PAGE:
Israel's national airline, El Al, is suspending all flights to Cairo indefinitely, according to a media report published Sunday morning by the Hebrew-language newspaper Ma'ariv.
If correct, this would be the first open-ended suspension of flights to Egypt since the signing of the Camp David Accords.
The report quoted a letter to Foreign Minister Avigdor Lieberman from El Al CEO Elyezer Shkedy, who said the operating and security expense of flights to Cairo was simply too great for the airline to bear. Shkedy added in his letter there was not enough commercial traffic from an economic standpoint to justify continuing the route.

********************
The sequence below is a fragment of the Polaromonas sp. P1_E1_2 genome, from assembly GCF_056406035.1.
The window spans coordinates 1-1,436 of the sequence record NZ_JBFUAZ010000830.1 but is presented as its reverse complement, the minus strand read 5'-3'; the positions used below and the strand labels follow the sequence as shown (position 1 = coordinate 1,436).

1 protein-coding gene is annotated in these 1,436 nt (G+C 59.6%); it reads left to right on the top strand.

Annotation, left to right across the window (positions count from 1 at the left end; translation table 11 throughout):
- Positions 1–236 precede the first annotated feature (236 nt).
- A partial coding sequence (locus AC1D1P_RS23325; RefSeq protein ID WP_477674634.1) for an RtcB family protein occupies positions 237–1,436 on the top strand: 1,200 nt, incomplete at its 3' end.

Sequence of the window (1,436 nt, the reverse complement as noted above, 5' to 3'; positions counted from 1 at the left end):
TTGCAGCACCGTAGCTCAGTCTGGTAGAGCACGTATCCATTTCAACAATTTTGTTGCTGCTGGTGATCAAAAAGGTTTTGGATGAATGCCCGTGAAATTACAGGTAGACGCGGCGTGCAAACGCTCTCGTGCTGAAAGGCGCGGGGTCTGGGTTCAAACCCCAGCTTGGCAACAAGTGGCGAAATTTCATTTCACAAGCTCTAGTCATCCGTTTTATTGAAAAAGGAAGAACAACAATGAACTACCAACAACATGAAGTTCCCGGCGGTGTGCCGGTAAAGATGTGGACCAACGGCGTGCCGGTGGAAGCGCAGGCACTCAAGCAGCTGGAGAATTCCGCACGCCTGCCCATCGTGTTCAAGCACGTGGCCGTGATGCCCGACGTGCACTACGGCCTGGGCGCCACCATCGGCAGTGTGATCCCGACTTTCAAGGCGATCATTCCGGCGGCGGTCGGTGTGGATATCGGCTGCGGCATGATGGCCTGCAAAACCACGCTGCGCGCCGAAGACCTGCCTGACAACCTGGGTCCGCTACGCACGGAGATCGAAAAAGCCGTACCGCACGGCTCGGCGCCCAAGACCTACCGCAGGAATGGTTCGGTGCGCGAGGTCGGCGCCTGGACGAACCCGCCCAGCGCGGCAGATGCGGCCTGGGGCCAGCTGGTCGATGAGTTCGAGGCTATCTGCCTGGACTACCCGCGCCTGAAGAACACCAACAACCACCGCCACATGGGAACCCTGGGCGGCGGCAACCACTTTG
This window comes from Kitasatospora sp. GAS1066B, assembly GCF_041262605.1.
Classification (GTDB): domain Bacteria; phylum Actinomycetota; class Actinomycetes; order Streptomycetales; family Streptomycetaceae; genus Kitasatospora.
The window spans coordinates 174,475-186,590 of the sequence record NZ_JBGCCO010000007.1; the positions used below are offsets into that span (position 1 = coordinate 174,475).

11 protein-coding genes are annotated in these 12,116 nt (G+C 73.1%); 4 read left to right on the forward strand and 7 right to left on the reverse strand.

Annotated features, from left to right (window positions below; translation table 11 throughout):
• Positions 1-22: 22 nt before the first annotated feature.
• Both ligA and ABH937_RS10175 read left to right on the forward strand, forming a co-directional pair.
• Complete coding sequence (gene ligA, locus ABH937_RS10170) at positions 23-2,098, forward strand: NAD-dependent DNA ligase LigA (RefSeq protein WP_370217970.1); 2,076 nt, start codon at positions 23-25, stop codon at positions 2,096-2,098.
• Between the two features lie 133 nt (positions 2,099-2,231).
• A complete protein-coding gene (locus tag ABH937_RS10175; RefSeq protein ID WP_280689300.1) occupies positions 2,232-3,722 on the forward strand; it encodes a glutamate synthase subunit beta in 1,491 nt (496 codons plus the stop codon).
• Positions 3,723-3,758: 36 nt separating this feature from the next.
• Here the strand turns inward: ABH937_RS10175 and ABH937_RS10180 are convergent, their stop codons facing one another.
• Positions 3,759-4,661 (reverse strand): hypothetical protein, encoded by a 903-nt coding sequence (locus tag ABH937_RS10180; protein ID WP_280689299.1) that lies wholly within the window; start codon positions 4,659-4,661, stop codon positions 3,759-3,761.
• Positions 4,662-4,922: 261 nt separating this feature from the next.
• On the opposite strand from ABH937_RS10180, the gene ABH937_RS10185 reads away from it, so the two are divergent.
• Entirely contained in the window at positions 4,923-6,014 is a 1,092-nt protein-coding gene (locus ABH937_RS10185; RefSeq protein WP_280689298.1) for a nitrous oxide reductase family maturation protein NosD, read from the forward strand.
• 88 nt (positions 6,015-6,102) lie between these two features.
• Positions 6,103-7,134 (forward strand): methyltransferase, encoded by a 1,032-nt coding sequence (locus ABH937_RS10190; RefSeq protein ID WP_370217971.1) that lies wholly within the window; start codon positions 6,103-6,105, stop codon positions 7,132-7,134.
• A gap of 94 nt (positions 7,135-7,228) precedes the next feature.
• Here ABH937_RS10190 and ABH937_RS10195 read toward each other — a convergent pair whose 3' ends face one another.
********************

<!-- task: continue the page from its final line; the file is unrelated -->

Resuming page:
Arutz Sheva attempted to confirm the report by trying to contact the airline numerous times, but was unable to reach a spokesperson. Calls to Israel's Foreign Ministry were likewise unsuccessful in reaching a spokesperson on Sunday morning.
El Al's customer service department confirmed that presently there are no flights traveling to Cairo, but was unable to say whether any decision had been taken to discontinue the route indefinitely.
After nearly six months of canceled service, El Al resumed flights to the Egyptian capital in August 2011, following a suspension of its flights following the ousting of former Egyptian President Hosni Mubarak earlier in the year, during January 25 Tarir Square revolution. At the time, only 11 passengers were aboard the first flight into Egypt, which arrived on a Friday. A return flight to Tel Aviv carried 14 people later the same day.
The airline has been flying to Cairo since Egypt became the first Arab country to sign a peace treaty with Israel in 1979.